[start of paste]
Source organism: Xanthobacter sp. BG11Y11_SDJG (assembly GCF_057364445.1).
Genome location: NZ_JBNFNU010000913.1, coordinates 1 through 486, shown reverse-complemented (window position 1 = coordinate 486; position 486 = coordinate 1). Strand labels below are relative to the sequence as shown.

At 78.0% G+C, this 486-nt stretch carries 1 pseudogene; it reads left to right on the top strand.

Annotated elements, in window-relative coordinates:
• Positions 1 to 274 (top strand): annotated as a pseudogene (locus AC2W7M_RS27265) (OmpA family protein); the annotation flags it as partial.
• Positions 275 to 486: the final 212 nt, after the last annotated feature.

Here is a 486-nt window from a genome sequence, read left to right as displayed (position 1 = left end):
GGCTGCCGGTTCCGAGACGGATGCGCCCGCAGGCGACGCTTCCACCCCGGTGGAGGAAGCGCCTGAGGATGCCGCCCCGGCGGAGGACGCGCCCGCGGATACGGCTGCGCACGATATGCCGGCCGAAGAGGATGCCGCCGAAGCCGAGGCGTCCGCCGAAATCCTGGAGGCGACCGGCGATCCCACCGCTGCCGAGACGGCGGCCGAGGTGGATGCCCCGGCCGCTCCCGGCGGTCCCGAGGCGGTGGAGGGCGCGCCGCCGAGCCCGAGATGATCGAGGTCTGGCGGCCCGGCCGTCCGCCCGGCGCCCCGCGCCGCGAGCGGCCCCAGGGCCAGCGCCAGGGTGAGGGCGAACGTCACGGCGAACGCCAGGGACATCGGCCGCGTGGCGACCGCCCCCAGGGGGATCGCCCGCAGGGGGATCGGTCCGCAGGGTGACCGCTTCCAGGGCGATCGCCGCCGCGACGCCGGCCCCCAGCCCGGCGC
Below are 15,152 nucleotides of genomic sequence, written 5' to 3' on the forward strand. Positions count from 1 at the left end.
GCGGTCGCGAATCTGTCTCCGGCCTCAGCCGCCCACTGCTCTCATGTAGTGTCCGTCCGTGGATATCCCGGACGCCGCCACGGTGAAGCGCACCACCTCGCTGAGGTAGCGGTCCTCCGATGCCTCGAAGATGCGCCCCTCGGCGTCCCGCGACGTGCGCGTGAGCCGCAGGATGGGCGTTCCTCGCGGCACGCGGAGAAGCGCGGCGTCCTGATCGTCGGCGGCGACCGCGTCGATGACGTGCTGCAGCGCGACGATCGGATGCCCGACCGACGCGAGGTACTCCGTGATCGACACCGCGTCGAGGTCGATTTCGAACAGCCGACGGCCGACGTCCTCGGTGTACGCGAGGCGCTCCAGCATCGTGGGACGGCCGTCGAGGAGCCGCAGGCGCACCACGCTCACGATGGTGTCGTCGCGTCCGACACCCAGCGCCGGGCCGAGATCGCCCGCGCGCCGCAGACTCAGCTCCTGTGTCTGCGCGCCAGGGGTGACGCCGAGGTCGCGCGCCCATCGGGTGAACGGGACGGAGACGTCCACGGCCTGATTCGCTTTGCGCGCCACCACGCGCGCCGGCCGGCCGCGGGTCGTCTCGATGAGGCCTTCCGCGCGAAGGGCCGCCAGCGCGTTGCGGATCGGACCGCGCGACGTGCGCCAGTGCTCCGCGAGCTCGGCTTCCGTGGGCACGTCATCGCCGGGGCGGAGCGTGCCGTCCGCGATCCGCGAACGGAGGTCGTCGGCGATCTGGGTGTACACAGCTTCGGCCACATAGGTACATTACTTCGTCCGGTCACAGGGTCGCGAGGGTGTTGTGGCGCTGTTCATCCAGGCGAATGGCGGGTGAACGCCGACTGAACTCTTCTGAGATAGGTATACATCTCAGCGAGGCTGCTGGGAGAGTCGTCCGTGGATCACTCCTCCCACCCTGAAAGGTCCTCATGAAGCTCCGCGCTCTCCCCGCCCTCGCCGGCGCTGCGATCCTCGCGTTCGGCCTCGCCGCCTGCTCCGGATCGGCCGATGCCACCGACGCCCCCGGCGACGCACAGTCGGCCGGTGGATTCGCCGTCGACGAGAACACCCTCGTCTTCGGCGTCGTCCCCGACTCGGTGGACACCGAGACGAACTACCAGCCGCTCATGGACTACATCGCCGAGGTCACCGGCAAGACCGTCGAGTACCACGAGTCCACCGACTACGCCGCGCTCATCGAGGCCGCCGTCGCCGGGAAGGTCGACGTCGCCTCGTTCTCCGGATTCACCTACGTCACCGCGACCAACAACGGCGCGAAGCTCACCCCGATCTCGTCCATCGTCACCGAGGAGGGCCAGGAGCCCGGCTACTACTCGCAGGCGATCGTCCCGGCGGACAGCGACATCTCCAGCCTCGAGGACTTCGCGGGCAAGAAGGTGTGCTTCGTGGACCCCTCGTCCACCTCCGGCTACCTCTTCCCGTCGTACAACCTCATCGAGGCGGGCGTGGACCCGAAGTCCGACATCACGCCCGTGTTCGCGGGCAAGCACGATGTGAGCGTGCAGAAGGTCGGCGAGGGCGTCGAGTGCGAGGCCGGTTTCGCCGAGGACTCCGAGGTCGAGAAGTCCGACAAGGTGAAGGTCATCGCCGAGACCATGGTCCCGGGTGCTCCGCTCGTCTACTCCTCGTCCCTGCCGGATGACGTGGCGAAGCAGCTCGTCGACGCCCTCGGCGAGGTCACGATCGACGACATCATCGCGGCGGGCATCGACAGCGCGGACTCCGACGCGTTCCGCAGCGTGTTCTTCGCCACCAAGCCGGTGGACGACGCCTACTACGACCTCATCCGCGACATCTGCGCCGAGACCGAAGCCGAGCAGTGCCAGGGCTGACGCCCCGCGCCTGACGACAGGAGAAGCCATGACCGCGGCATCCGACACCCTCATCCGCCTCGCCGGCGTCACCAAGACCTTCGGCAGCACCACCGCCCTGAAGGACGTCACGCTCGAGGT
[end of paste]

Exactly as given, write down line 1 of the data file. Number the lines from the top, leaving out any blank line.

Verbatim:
Source organism: Xanthobacter sp. BG11Y11_SDJG (assembly GCF_057364445.1).